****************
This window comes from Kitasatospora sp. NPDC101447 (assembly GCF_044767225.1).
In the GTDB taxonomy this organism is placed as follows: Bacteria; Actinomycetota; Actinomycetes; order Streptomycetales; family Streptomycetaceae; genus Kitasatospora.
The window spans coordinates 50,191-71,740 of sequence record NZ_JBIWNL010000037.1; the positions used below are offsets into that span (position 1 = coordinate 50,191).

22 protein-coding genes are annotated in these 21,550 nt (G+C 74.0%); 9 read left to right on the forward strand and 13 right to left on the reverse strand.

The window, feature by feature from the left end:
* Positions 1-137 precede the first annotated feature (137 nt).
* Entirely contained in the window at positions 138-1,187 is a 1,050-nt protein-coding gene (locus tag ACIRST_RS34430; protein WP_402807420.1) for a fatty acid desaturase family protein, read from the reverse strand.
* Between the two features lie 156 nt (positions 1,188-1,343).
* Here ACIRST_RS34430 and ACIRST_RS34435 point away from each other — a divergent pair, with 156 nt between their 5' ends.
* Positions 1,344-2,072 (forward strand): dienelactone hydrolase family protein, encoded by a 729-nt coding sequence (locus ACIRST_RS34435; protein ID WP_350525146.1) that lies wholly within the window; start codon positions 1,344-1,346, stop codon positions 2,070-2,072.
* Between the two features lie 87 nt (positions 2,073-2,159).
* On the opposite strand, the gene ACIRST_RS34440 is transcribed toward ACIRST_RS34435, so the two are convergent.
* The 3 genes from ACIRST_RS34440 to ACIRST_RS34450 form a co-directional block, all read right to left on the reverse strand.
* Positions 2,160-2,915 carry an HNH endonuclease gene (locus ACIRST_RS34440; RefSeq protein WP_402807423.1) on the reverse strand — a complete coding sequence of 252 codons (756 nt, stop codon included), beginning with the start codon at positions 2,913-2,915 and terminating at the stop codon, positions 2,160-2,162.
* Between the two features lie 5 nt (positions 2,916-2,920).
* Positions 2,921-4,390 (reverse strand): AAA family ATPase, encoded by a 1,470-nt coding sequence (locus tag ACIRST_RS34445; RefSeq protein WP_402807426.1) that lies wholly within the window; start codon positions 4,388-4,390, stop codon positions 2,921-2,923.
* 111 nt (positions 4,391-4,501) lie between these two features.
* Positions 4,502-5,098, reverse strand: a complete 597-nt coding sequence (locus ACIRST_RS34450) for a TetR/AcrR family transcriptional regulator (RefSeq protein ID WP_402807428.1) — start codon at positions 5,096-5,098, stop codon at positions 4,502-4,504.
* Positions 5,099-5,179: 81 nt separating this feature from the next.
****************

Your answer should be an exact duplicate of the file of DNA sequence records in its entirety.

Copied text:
This window comes from Kitasatospora sp. NPDC101447 (assembly GCF_044767225.1).
In the GTDB taxonomy this organism is placed as follows: Bacteria; Actinomycetota; Actinomycetes; order Streptomycetales; family Streptomycetaceae; genus Kitasatospora.
The window spans coordinates 50,191-71,740 of sequence record NZ_JBIWNL010000037.1; the positions used below are offsets into that span (position 1 = coordinate 50,191).

22 protein-coding genes are annotated in these 21,550 nt (G+C 74.0%); 9 read left to right on the forward strand and 13 right to left on the reverse strand.

The window, feature by feature from the left end:
* Positions 1-137 precede the first annotated feature (137 nt).
* Entirely contained in the window at positions 138-1,187 is a 1,050-nt protein-coding gene (locus tag ACIRST_RS34430; protein WP_402807420.1) for a fatty acid desaturase family protein, read from the reverse strand.
* Between the two features lie 156 nt (positions 1,188-1,343).
* Here ACIRST_RS34430 and ACIRST_RS34435 point away from each other — a divergent pair, with 156 nt between their 5' ends.
* Positions 1,344-2,072 (forward strand): dienelactone hydrolase family protein, encoded by a 729-nt coding sequence (locus ACIRST_RS34435; protein ID WP_350525146.1) that lies wholly within the window; start codon positions 1,344-1,346, stop codon positions 2,070-2,072.
* Between the two features lie 87 nt (positions 2,073-2,159).
* On the opposite strand, the gene ACIRST_RS34440 is transcribed toward ACIRST_RS34435, so the two are convergent.
* The 3 genes from ACIRST_RS34440 to ACIRST_RS34450 form a co-directional block, all read right to left on the reverse strand.
* Positions 2,160-2,915 carry an HNH endonuclease gene (locus ACIRST_RS34440; RefSeq protein WP_402807423.1) on the reverse strand — a complete coding sequence of 252 codons (756 nt, stop codon included), beginning with the start codon at positions 2,913-2,915 and terminating at the stop codon, positions 2,160-2,162.
* Between the two features lie 5 nt (positions 2,916-2,920).
* Positions 2,921-4,390 (reverse strand): AAA family ATPase, encoded by a 1,470-nt coding sequence (locus tag ACIRST_RS34445; RefSeq protein WP_402807426.1) that lies wholly within the window; start codon positions 4,388-4,390, stop codon positions 2,921-2,923.
* 111 nt (positions 4,391-4,501) lie between these two features.
* Positions 4,502-5,098, reverse strand: a complete 597-nt coding sequence (locus ACIRST_RS34450) for a TetR/AcrR family transcriptional regulator (RefSeq protein ID WP_402807428.1) — start codon at positions 5,096-5,098, stop codon at positions 4,502-4,504.
* Positions 5,099-5,179: 81 nt separating this feature from the next.